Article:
The Finnish Market Court Considered the Meaning of “Identical” under Article 34 of the TRIPS Agreement
by Juhani Sinkkonen (Roschier, Attorneys Ltd. – Finland)
Teva Pharmaceuticals USA, INC., v. Sandoz, Inc., 574 U.S. ___ (2015)
Fédération Cynologique Internationale, C 561/11, EU:C:2013:91
Nadia Plesner Joensen v. Louis Vuitton Malletier SA, ECLI:NL:RBSGR:2011:BQ3525 (in Dutch)
Neste Renewable Fuels Oy and Neste Oyj v. UPM-Kymmene Oyj, MAO:866/15 (in Finnish)
The Finnish Market Court applied the Finnish Patents Act (FPA) in light of Article 34 of the TRIPS Agreement, and found reverse burden of proof applicable even if a product obtained by an allegedly infringing process is not fully identical to a product obtained by the patented process.
Pursuant to Section 57a FPA: “If a patent has been granted for a process for obtaining a new product, any identical product produced without the consent of the proprietor of the patent shall, in the absence of proof to the contrary, be deemed to have been obtained by the patented process.” This implements in Finland the requirement of reverse burden of proof provided for by Article 34(1)(a) of the TRIPS Agreement.
In Neste Renewable Fuels Oy and Neste Oyj v. UPM-Kymmene Oyj the Market Court found the product obtained by the patented process new. After that the Court contemplated whether the product obtained by the allegedly infringing process was identical with the new product obtained by the patented process.
The defendant argued that the product obtained by its process was not identical because different starting materials and a different process resulted in a different product. The defendant stated that its product contained a mixture of a wide range of hydrocarbons (C1 to C21) as well as other side products and water, and had been registered as a new product by the European Chemicals Agency. Furthermore, the defendant claimed that the patented process gave anhydrous middle distillate the main component of which was C18 n-paraffin.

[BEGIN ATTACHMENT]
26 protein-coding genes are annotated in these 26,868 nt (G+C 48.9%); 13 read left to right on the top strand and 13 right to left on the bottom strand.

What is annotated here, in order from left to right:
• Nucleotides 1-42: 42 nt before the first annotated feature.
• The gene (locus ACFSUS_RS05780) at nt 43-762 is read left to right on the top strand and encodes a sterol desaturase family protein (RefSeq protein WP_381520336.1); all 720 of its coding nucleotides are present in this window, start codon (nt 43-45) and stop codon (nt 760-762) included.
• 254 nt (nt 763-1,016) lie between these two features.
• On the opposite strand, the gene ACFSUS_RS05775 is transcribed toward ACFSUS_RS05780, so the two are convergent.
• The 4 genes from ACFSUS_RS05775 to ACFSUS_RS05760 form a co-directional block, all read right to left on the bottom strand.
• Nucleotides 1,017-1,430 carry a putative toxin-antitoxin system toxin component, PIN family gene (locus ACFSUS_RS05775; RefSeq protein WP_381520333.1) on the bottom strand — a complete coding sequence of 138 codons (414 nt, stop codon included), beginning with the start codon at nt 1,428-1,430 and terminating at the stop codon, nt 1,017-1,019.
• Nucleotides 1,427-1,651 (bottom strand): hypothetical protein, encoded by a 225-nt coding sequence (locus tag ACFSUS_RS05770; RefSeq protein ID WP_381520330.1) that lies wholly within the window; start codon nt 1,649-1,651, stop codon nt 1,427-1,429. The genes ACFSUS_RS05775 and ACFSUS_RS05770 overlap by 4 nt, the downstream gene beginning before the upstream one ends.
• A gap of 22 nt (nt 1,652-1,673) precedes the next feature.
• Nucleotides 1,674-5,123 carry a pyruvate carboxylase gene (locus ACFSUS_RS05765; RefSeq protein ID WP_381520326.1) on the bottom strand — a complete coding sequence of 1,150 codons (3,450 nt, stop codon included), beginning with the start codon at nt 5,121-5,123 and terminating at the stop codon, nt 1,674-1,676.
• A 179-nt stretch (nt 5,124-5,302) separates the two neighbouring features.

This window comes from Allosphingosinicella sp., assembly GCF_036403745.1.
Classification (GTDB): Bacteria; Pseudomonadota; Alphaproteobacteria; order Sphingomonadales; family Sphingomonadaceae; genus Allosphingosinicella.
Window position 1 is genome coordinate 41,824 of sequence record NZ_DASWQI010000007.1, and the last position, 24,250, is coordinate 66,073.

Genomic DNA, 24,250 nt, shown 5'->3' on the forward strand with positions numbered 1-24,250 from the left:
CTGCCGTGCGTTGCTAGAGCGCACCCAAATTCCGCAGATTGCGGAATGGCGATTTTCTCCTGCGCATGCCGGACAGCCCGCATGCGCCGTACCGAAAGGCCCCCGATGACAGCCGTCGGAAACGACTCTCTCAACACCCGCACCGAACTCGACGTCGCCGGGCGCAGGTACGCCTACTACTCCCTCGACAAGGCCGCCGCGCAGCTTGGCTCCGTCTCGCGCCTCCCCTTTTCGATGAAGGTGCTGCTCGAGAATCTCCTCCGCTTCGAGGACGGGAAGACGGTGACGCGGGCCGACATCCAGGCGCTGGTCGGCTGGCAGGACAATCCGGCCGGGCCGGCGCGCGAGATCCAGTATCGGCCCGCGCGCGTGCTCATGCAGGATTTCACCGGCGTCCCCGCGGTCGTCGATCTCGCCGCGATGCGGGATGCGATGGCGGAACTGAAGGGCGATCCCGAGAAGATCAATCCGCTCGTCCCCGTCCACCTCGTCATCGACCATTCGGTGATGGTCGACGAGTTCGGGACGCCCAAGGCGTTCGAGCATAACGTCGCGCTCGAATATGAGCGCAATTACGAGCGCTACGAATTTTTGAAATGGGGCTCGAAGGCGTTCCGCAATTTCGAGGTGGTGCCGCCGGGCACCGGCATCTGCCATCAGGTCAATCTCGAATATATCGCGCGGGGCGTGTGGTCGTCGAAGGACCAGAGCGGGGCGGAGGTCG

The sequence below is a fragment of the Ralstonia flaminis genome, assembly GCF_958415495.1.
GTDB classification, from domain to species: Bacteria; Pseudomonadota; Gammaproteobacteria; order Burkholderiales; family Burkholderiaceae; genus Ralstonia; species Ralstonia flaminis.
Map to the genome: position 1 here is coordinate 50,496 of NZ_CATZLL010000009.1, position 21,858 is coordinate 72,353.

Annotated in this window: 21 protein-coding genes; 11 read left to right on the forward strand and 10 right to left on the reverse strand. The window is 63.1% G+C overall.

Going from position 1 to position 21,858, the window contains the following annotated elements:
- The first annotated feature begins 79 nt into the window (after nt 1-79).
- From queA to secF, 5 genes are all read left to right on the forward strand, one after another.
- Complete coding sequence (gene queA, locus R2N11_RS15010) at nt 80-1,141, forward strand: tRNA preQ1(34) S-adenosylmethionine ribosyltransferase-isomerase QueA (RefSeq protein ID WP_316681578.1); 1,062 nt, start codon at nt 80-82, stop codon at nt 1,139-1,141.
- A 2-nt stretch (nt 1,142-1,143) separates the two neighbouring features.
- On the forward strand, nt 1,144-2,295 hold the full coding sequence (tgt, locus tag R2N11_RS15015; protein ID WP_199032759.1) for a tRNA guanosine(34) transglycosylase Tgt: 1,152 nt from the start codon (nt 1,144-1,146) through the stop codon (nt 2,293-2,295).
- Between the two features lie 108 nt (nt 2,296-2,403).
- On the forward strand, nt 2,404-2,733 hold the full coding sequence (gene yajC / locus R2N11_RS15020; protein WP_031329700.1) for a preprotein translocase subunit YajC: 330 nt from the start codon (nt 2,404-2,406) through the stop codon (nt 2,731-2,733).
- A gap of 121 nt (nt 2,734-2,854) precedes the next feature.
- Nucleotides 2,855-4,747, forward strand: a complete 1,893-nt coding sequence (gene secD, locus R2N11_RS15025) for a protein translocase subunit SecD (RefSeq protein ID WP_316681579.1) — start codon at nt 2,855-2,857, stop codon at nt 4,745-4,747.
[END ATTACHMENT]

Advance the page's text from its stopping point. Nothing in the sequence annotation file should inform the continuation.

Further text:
The Court stated that, in light of the TRIPS Agreement, the product obtained by the allegedly infringing process does not have to be fully identical with the new product obtained by the patented process in order to be considered identical within the meaning of Section 57a FPA. Instead, the refinery products in question were to be deemed identical if they were identical as to their essential composition, purpose of use and qualities.
The Court found that the primarily desired end product of both processes was hydrogenated and isomerized middle distillate. Side products allegedly formed in the defendant’s process as a result of feeds and reaction conditions were considered irrelevant to the assessment of the desired end products’ identity.
The parties presented arguments also about the density of the end products. The Court found that, on the basis of the evidence, density of the product obtained by the patented process was dependent on reaction conditions and feed. Furthermore, examples set out in the description of the patent-in-suit did not indicate that the product obtained by the patented process could not have the same density as the defendant’s product. Interestingly, the Court also found that the REACH registration of the defendant’s commercial product did not have any significance when comparing the desired end products.
On the above basis, the Court concluded that the end product of the defendant’s process was used for the same purpose as the product obtained by the patented process, i.e. as middle distillate. Based on the evidence, both end products could be used as a diesel fuel as such and as blends in all ratios. Furthermore, the facts invoked by the defendant did not mean that the end products would have been materially different with regard to their chemical composition or qualities required by their purpose of use. Consequently, the Court found the defendant’s product identical with the product obtained by the patented process and applied the reverse burden of proof provided for by Section 57a FPA and Article 34(1)(a) TRIPS.